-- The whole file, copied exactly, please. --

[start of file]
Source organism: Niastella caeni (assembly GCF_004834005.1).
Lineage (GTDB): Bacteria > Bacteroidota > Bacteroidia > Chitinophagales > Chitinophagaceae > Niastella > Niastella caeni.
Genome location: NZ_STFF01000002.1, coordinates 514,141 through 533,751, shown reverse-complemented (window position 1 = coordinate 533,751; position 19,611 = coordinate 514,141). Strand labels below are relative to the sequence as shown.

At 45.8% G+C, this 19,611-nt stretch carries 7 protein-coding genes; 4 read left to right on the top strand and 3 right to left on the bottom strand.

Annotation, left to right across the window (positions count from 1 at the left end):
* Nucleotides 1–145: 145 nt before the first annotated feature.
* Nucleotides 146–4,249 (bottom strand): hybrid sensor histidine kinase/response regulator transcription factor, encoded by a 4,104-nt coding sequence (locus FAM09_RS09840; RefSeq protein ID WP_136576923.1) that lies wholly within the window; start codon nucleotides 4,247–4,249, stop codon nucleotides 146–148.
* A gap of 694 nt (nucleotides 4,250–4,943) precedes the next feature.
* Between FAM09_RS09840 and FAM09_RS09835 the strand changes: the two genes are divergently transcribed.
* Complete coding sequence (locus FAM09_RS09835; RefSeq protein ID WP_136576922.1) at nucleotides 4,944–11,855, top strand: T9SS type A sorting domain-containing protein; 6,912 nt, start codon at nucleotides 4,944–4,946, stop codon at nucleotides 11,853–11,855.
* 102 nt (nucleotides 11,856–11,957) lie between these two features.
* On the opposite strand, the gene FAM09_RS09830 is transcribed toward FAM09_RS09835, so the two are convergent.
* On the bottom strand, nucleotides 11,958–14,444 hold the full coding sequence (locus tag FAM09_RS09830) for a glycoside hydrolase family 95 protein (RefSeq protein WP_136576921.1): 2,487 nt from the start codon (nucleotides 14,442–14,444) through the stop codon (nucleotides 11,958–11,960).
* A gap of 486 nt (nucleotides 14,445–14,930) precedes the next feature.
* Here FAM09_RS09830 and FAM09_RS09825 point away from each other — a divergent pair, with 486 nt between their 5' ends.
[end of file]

Source organism: Niastella caeni (assembly GCF_004834005.1).
Lineage (GTDB): Bacteria > Bacteroidota > Bacteroidia > Chitinophagales > Chitinophagaceae > Niastella > Niastella caeni.
Genome location: NZ_STFF01000002.1, coordinates 514,141 through 533,751, shown reverse-complemented (window position 1 = coordinate 533,751; position 19,611 = coordinate 514,141). Strand labels below are relative to the sequence as shown.

At 45.8% G+C, this 19,611-nt stretch carries 7 protein-coding genes; 4 read left to right on the top strand and 3 right to left on the bottom strand.

Annotation, left to right across the window (positions count from 1 at the left end):
* Nucleotides 1–145: 145 nt before the first annotated feature.
* Nucleotides 146–4,249 (bottom strand): hybrid sensor histidine kinase/response regulator transcription factor, encoded by a 4,104-nt coding sequence (locus FAM09_RS09840; RefSeq protein ID WP_136576923.1) that lies wholly within the window; start codon nucleotides 4,247–4,249, stop codon nucleotides 146–148.
* A gap of 694 nt (nucleotides 4,250–4,943) precedes the next feature.
* Between FAM09_RS09840 and FAM09_RS09835 the strand changes: the two genes are divergently transcribed.
* Complete coding sequence (locus FAM09_RS09835; RefSeq protein ID WP_136576922.1) at nucleotides 4,944–11,855, top strand: T9SS type A sorting domain-containing protein; 6,912 nt, start codon at nucleotides 4,944–4,946, stop codon at nucleotides 11,853–11,855.
* 102 nt (nucleotides 11,856–11,957) lie between these two features.
* On the opposite strand, the gene FAM09_RS09830 is transcribed toward FAM09_RS09835, so the two are convergent.
* On the bottom strand, nucleotides 11,958–14,444 hold the full coding sequence (locus tag FAM09_RS09830) for a glycoside hydrolase family 95 protein (RefSeq protein WP_136576921.1): 2,487 nt from the start codon (nucleotides 14,442–14,444) through the stop codon (nucleotides 11,958–11,960).
* A gap of 486 nt (nucleotides 14,445–14,930) precedes the next feature.
* Here FAM09_RS09830 and FAM09_RS09825 point away from each other — a divergent pair, with 486 nt between their 5' ends.